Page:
How to install Ubuntu on Windows Machine. (Dual Boot)


I have installed Ubuntu On my Windows PC and have been enjoying the bells and whistles of Ubuntu since then. I installed it (if I remember it vaguely, October of 2008). Loads of people (Mostly my friends) are asking me how to do this and that. So I decided to document the whole thing. I will be starting with the installation of Ubuntu. The rest will be documented soon.

You need the following things to install Ubuntu on Windows Machine. Windows include Windows XP and Windows Vista.
Requirements to install UBUNTU 8.xx and above on windows based PC

  1. An Open mind to try UBUNTU. There will be different ways to work, different terminologies to learn. There will be hiccups. So an open mind and an attitude to learn is important.
  2. A basic knowlegde of computers. The difference between a keyboard, mouse display screen and interaction with computer is needed by anyone performing this install. If you do not know what is being talked about in this sentence, fear not. Ask a Geek friend in your circle. Trust me, you will find one, if you think hard. He is sure to help you out.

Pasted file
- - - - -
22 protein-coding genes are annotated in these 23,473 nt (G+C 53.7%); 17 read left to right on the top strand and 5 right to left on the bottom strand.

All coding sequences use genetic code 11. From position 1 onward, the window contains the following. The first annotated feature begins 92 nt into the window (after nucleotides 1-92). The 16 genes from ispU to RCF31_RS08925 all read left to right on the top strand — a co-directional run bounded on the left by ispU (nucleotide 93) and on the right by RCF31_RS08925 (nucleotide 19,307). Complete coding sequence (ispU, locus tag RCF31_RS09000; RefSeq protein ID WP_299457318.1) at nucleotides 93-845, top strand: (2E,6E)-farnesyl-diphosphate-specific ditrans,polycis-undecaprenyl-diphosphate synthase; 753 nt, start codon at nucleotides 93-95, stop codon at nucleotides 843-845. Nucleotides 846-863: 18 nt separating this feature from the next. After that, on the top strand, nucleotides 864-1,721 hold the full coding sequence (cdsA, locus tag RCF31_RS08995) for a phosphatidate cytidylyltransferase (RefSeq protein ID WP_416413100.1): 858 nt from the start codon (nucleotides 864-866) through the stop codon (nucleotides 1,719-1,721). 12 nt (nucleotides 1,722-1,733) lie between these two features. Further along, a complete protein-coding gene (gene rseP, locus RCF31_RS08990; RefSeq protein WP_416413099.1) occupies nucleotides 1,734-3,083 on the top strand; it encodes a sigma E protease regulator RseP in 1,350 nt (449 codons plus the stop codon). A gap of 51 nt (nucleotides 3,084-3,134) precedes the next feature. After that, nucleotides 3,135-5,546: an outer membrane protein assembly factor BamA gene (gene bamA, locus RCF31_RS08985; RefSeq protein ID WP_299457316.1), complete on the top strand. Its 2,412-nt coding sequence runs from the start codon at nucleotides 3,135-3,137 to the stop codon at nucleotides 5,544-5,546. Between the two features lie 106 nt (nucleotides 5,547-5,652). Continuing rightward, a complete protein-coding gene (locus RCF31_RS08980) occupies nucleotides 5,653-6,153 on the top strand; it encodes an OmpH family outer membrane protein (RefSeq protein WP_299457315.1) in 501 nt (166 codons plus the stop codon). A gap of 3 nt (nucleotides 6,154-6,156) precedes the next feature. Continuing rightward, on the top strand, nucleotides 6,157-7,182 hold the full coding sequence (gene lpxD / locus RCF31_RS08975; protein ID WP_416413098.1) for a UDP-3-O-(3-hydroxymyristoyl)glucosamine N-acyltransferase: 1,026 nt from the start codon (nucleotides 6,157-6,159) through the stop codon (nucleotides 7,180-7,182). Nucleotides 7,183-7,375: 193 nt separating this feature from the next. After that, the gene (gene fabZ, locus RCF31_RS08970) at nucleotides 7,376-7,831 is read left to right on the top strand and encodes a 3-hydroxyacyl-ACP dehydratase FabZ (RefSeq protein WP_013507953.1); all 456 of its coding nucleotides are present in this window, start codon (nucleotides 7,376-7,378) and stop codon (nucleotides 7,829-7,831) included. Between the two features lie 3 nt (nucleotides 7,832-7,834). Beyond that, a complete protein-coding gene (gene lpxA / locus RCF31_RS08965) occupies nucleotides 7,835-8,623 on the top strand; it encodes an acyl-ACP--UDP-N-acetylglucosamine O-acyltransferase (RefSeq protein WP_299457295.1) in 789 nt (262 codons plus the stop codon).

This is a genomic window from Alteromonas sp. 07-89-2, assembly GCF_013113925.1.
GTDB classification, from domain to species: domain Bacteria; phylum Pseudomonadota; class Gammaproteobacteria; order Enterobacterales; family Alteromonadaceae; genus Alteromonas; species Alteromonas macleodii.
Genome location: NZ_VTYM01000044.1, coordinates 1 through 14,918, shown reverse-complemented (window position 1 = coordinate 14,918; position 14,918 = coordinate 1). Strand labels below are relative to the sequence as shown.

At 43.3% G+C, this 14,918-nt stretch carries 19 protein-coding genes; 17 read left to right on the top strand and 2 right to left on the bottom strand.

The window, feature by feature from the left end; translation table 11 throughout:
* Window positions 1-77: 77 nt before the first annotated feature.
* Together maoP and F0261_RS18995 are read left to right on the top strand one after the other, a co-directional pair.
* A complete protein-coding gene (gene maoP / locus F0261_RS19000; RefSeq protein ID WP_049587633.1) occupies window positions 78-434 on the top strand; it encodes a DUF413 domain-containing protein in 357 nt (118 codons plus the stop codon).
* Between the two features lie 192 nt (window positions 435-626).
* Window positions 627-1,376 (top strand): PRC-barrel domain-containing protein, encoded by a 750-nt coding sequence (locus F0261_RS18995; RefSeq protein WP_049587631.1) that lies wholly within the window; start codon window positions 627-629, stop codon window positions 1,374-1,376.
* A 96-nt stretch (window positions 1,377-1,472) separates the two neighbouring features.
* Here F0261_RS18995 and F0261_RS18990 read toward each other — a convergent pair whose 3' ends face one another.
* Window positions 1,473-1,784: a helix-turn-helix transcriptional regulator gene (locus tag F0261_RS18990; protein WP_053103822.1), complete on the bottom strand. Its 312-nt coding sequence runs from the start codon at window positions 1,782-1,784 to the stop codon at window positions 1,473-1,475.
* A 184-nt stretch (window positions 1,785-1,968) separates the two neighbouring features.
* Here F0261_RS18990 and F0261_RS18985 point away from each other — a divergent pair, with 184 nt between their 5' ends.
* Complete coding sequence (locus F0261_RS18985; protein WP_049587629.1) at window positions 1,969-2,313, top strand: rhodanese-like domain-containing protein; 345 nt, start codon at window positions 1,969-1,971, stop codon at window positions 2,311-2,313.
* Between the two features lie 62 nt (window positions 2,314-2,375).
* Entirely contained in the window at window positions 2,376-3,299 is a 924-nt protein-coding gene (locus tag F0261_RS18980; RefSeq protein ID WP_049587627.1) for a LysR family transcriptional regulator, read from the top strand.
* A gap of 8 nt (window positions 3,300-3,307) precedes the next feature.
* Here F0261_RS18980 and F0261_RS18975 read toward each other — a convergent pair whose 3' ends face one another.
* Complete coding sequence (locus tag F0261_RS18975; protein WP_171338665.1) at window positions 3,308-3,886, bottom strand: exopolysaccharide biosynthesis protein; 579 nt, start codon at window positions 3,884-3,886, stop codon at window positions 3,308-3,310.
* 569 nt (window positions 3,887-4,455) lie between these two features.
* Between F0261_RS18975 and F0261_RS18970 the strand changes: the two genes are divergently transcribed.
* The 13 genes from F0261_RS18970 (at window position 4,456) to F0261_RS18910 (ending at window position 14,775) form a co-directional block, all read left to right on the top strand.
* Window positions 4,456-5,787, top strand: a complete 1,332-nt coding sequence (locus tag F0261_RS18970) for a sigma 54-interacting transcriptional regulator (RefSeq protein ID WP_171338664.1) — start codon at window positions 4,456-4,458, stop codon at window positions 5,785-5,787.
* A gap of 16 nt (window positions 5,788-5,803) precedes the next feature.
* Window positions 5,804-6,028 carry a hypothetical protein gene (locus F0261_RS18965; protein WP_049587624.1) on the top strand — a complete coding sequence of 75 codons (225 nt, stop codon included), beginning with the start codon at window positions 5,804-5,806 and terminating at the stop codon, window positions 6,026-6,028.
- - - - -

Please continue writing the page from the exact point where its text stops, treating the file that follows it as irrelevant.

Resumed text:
3. A PC to spare, having at least (the word is at least). The more the better
    1. 1 GB RAM
    2. 4 GB HDD Space for Ubuntu(that’s what UBUNTU CD will tell you). My recommendation is to give at least 10 GB to Ubuntu partition. If you plan to keep windows and Ubuntu both, then keep 20 GB for Windows XP / VISTA partition alone for windows to breathe. That makes 10 + 20 = 30 GB HDD. I really do not think, 30 – 40 GB HDD is a problem these days. We are having 150 – 160 GB of HDD. If your Laptop is having 100 GB of HDD Space, you should be fine.